Let’s be clear here: technically, this is exactly the same iPhone 12 as the models released six months ago. The only difference here is the colour – a lilac-accented shade of purple. If that’s enough to spark your upgrade lust, fine. But there’s no extra technical attraction to it, unless you consider the changes in iOS 14.5 this week, such as being able to now unlock the iPhone using Face ID even when wearing a mask.
It’s still a good opportunity to offer a long-term review of the iPhone 12 itself, looking at its strengths and weaknesses. I’ve been using it on and off for months. Overall, it’s a very good, reliable, nicely-designed phone with great cameras (though I do miss the presence of a zoom lens), a gorgeous screen and acceptably good battery life.
While I wish that Apple made a larger-display version of the iPhone 12 (the only option is the much more expensive 12 Pro Max), this is generally a very worthy flagship phone.
While the iPhone 12’s cameras aren’t bleeding edge (they don’t have the largest sensors and there’s no zoom), they’re still near the top of the pile in the shots they take. They’re also still just about the best for video, competing mainly with the iPhone 12 Pro (and Pro Max).
There are two 12-megapixel rear lenses, a regular wide (1x) camera and an ultra-wide (0.5x) camera. There are some slight optical lens improvements over the iPhone 11, such as a ‘faster’ f1.6 aperture that lets in 27pc more light to the camera sensor, but most of it is ‘computational’, being a combination of Apple’s photo software and the power of its new chip.
Video quality on either of the two rear lenses has proven to be one of the iPhone 12’s strongest camera features, mainly because of the superior stabilisation and overall treatment of the videography. Apple’s super-powerful A14 Bionic chip comes into play again, here, not only with 60 frames per second in 4K, but with 10-bit HDR using Dolby Vision. That’s really some feat for a phone.
The upshot is that if I need to reliably take a video quickly, the iPhone 12 (or 12 Pro) is now the device I reach for, even before any of my full-frame cameras (which are a lot fussier to set up, need considerable post-capture editing and don’t have anything like the same stabilisation). Again, I do miss the presence of a third zoom lens.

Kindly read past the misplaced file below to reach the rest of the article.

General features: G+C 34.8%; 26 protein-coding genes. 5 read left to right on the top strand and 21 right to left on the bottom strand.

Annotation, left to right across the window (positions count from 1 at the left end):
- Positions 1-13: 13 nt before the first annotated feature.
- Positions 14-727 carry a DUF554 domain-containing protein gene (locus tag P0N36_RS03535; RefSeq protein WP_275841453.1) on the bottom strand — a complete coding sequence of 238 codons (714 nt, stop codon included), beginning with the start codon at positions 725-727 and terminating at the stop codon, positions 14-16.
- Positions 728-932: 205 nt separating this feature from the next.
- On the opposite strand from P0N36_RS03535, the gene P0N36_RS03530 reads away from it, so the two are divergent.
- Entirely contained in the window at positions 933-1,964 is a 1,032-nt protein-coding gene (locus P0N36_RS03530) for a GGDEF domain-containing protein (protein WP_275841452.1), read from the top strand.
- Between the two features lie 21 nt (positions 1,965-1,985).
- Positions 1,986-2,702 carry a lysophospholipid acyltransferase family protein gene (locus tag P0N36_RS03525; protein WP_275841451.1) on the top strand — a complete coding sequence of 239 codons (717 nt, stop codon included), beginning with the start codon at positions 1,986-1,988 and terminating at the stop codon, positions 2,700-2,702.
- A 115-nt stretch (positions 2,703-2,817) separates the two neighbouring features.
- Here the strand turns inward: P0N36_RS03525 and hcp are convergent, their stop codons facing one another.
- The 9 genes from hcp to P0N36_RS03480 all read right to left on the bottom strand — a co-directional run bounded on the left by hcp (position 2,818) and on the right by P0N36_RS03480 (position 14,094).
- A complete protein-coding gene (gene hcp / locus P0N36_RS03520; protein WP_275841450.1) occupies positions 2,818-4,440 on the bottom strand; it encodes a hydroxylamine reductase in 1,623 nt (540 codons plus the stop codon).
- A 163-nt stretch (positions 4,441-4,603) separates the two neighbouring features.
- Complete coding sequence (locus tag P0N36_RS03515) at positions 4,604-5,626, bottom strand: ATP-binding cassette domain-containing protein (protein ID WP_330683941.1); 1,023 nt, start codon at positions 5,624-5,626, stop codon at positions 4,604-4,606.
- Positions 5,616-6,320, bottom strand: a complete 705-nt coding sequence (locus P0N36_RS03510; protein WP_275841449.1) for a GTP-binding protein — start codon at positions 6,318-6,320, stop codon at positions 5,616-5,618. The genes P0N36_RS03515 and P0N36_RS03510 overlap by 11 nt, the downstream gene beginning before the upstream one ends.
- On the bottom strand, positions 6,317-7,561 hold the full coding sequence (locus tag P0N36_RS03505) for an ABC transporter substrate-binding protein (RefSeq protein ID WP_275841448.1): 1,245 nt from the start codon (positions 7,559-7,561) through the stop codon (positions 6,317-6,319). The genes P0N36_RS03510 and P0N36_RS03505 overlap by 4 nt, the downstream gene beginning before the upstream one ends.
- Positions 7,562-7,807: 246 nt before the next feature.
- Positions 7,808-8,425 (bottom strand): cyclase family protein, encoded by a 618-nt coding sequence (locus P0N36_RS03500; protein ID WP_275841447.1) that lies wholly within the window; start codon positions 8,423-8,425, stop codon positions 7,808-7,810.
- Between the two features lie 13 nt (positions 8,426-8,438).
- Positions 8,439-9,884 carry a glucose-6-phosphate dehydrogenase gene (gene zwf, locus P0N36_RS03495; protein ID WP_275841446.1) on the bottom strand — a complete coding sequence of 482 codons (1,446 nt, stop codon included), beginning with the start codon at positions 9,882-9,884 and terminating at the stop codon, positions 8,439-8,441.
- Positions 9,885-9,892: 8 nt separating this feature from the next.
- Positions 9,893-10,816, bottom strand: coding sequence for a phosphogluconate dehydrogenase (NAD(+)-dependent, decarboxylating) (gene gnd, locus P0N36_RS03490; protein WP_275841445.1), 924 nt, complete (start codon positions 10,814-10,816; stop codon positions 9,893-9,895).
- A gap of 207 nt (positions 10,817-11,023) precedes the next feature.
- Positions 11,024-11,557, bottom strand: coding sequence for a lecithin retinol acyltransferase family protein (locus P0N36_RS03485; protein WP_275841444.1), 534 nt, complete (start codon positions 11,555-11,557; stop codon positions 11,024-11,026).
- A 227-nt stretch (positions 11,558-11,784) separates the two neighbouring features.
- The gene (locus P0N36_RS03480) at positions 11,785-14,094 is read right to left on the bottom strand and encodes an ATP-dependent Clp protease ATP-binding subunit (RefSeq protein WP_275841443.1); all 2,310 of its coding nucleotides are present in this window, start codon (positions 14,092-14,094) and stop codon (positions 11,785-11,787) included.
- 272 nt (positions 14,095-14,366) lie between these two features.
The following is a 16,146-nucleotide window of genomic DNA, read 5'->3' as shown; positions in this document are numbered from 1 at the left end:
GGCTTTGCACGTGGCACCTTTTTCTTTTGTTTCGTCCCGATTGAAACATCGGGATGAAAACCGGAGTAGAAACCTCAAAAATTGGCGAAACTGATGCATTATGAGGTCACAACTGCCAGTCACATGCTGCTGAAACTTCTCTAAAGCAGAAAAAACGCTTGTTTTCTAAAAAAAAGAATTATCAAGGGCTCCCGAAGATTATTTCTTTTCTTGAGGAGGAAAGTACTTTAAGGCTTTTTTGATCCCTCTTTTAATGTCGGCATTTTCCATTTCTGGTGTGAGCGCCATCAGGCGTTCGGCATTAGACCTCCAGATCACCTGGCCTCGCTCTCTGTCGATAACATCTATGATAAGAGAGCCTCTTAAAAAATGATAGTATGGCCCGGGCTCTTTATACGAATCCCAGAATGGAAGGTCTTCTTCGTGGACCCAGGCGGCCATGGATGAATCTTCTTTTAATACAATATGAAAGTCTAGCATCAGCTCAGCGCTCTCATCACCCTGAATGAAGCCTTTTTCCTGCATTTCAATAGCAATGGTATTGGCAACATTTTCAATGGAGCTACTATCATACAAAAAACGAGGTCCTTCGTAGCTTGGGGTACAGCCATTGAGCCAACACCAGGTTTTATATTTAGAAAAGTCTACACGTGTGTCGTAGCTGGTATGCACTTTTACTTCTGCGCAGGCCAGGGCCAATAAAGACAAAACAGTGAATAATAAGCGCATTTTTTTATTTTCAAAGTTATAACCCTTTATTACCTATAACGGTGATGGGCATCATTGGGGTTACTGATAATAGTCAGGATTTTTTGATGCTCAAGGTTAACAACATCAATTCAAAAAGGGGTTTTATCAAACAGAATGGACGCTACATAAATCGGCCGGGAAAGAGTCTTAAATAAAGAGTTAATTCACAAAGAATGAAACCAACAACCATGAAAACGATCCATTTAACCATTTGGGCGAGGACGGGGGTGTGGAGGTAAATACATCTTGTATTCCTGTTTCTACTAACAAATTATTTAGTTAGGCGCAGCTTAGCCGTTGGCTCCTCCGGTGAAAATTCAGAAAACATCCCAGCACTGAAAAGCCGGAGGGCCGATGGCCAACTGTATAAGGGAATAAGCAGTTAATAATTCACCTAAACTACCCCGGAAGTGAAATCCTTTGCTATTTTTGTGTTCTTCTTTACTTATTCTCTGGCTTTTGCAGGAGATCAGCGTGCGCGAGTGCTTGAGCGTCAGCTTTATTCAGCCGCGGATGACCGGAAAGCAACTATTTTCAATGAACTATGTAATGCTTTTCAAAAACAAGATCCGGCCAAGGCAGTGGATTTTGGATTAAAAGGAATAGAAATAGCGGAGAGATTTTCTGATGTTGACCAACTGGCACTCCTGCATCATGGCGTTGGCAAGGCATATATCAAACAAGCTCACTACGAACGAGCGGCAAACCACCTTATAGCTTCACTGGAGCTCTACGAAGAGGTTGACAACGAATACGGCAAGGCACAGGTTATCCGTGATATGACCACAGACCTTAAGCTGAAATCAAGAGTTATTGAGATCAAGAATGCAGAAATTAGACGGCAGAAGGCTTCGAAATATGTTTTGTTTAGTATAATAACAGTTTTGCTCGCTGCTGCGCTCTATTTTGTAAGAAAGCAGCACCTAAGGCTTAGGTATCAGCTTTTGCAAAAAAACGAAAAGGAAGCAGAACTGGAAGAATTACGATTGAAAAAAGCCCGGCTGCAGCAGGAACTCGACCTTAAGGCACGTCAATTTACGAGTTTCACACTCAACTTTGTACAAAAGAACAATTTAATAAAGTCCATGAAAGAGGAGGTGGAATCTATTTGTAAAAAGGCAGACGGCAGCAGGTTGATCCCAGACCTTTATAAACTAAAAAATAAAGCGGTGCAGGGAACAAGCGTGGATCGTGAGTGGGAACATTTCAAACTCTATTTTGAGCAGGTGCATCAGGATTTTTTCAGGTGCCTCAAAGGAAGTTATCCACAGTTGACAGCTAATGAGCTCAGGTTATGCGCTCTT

The iPhone 12’s battery life, I have found, is somewhere between decent and adequate. This is one area where I can’t say there has been any real improvement over previous models. To be fair, it matches what I got from the iPhone 11, which was itself a huge jump in battery life over predecessors and which was bigger, thicker and heavier than the iPhone 12.
It’s usually fine and should last most people a full day. But if you’re a heavy user – particularly with your camera or if you constantly switch from app to app – you’ll notice the battery getting a little thin in the late afternoon or early evening.
One of the biggest technical advances, aside from the addition of 5G, in the iPhone 12 is the 6.1-inch display, which jumps from LCD (in the iPhone 11) to Oled. While this doesn’t mean much to most punters, you can see it when you switch it on. To look at it, this is like using an iPhone Pro. It’s brighter (up to twice as punchy when looking at some photos), easier on your eyes and its treatment of colours and contrasts is really superb.
Together with 5G, the engine in the iPhone 12 is probably its main future-proof element. This thing blazes. This is probably down to the A14 Bionic chip under the hood (the same as the Pro and Pro Max models, and faster than most iPads) because it doesn’t have much Ram at all – only about 4GB.
When I actually tested its raw speed, it beat Qualcomm’s previous flagship (Snapdragon 865+) chip by a margin of over a third. That Apple has put this processor into the standard iPhone 12 as well as the 12 Pro is likely to be one of the most underrated features of this phone.
Are there any drawbacks?
The only things I’ve lamented are the lack of a zoom camera lens (detailed above) and maybe less progress on battery life than I’d have ideally liked.
There is one very minor design-related quibble I have about swiping up on the display. Because there’s now an edge around the screen, there’s now the faintest element of friction against your thumb or forefinger when you swipe up. It’s not much, but I have found it enough to give me the (very) occasional missed swipe when trying to unlock the phone; my thumb skipped off the edge landing a centimetre or two further up the screen before continuing the swipe’s natural trajectory. This is amplified a little with a case that has a small ridge around the edge (to protect it more when it drops). Because the iPhone 11, iPhone XS, iPhone XR and iPhone X had more rounded edging (like the iPhone 8, 7 and 6 models), this didn’t ever occur.
So should you upgrade?
If you’re still using an iPhone 8 or before, this is a no-brainer. If you’re using an iPhone Xs or 11, it will come down to the screen, the shape, the engine and (maybe) 5G. The camera experience is superior, but not by all that much compared to the iPhone 11.
If you’re coming from Android, you won’t get a much better introduction to the iPhone than this. It’s definitely Apple’s best iPhone in some time.
Reviewed: Apple iPhone 12 Purple
Price: from €929
Pros: powerful, great cameras, new colour
Cons: same as iPhone 12 models six months ago